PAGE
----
Unthinkable that 2 players opted out of Pakistan Davis Cup tie: Zeeshan Ali | Tennis News - Hindustan Times

Unthinkable that 2 players opted out of Pakistan Davis Cup tie: Zeeshan Ali feels this generation values ranking more

ByAratrick Mondal, New Delhi
Dec 02, 2023 09:18 AM IST

Amid Nagal withdrawing from Pakistan tie and Mukund reportedly taking the same call, Zeeshan feels this generation prioritises rankings ahead of national duty.

Davis Cup was once the soul of world tennis. Playing and representing the country in one of the oldest and most historic tournaments in world sport was once a matter of pride. It was equally important as participating in a Grand Slam. But those were thoughts of the era to which India tennis great and Asian Games gold medallist Zeeshan Ali belonged to, he feels. In the wake of Sumit Nagal, India's top singles tennis player, opting out of the February clash against Pakistan in Davis Cup and Mukund Sasikumar, the India No. 2 in singles, reportedly following the same route, a baffled Zeeshan reckoned that the present generation puts more weight behind improving their ATP rankings than putting themselves forward for national duty. Bemused for sure, disappointed as well, but the India Davis Cup coach was quick to outline the changing times and the need for adaptability from AITA (All India Tennis Association) on the matter.

Zeeshan Ali stressed on the importance of playing more Challengers event than rue a lost home ATP and WTA event
Zeeshan Ali stressed on the importance of playing more Challengers event than rue a lost home ATP and WTA event

Speaking exclusively to Hindustan Times Digital, Zeeshan also talked about the need for a programme to unearth singles talent in India similar to Rohan Bopanna's 'Doubles Dream Project' and stressed on the importance of playing more Challengers event than rue a lost home ATP and WTA event. Here are excerpts...

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Q) Rohan Bopanna had kicked of a certain doubles dream project with the initiative to empower deserving Indian doubles tennis players. Do you think such a programme is of utmost need in singles category for Indian players given how the likes of Sumit Nagal, Ankita Raina, Karman Kaur Thandi have performed this year?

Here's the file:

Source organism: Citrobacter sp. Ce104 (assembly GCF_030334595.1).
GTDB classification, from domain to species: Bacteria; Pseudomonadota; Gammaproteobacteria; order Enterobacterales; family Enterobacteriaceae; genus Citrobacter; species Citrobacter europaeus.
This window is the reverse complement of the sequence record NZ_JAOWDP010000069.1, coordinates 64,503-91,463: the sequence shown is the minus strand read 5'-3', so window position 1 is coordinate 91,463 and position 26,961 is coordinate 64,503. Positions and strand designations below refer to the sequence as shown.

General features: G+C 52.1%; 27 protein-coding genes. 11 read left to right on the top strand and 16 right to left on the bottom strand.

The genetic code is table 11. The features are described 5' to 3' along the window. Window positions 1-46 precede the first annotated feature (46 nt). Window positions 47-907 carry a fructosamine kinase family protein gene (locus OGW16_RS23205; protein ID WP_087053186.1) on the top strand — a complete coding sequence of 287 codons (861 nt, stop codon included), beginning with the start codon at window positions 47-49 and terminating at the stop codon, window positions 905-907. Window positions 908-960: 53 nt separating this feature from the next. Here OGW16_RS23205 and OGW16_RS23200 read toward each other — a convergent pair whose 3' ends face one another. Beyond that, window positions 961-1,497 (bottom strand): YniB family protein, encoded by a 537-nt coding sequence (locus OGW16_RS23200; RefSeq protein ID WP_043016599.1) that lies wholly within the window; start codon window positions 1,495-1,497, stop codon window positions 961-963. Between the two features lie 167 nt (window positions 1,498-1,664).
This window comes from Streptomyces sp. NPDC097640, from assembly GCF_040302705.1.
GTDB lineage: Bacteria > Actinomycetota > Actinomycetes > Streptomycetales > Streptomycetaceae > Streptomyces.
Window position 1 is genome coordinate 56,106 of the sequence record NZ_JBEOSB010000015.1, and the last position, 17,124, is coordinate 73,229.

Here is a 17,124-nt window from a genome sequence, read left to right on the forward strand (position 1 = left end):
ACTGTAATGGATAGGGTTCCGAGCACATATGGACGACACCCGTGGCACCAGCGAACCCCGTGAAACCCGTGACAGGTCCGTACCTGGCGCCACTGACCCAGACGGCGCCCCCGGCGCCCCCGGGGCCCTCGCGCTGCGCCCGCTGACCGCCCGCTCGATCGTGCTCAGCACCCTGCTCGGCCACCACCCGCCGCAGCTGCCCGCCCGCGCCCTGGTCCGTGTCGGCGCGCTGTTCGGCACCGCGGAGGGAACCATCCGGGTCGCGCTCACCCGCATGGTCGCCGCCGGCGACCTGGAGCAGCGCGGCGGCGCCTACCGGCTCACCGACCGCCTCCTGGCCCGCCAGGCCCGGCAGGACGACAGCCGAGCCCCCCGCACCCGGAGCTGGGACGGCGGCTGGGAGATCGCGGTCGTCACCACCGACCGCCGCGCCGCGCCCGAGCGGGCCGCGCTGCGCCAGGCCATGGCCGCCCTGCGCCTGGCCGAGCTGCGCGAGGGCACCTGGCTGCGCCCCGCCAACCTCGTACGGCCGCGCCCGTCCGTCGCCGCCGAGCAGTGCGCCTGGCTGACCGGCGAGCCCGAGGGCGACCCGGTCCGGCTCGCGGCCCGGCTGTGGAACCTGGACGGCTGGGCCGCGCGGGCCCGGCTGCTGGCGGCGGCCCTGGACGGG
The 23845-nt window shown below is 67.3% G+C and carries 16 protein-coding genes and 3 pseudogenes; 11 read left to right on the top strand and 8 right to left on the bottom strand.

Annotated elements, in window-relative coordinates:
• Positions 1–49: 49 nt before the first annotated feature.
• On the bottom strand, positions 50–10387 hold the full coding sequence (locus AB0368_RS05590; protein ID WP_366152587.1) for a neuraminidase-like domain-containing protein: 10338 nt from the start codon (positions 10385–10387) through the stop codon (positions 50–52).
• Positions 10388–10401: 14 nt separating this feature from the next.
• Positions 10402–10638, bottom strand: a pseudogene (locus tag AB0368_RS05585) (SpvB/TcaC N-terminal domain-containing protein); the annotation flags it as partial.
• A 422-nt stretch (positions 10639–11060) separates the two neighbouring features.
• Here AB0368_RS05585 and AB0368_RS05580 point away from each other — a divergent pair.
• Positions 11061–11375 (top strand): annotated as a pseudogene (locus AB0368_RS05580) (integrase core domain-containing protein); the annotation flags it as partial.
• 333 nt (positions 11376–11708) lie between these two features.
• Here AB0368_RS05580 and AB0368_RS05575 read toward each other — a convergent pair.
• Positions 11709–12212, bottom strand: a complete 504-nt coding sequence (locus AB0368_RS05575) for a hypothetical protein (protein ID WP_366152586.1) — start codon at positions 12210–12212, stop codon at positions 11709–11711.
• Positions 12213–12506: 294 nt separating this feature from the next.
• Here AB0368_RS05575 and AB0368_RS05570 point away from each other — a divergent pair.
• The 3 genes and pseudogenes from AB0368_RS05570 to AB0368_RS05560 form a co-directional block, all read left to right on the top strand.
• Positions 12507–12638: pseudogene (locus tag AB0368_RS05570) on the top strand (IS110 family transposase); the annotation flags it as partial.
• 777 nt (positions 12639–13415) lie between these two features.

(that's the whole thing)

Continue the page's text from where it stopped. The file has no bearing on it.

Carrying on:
Well, obviously it is very required. And the National Tennis Center, which is a project that started by the AITA, aims to work in that direction, obviously, because of Covid and all of it's kind of not taken off as we expected it to. But that's what the plan is going forward, working on the player development program on the grassroots level, because, yes, you're absolutely right. There are no top singles players in the country at this point in time. And while we have seven players in the doubles who are in the top 100, but then again, doubles is something that players can play even at a later stage of their career.

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I think there's no single tennis player or a junior U12, U14 player that starts playing tennis thinking he wants to be a number one doubles player in the world. Everybody is looking to obviously focus more on singles. Obviously it is tough. You need to have the right kind of program, the right kind of team, and most importantly, the right infrastructure that needs to be provided and the support that needs to be given in terms of getting a good team together, right kind of coach, physio, nutritionist, all needs to be in place. So there is a lot that goes into producing a top singles player, but we've done it in the past and there's no reason why India cannot produce more singles players going forward as well.

Q) These Indian players have been hampered by the loss of a home ATP and a WTA event. I remember Nagal in Pune regretting that why there aren't more such events. But now there aren't any at all. How difficult does that make it for the players?

Well, see, the thing is that while you might have such a big event, but are players really equipped to play a big event like that? I mean, do they really have the ranking to play events like that? Most of the players who get into any of these tournaments because they get a wild card. Very few of them actually make it through the qualifying. Yes it is good for tennis in the country because it gives the public tennis playing community an opportunity to watch if there are some top players coming into the country because that's really not happening anymore. But apart from that, I think given the current tennis scene in India at this current time with the kind of players that are there in terms of rankings and all that, I think it would make more sense to have maybe 10 challengers rather than having one ATP 250 or $300,000 event. I mean, yes, that is good, but I think that benefits the foreigners more than it helps us.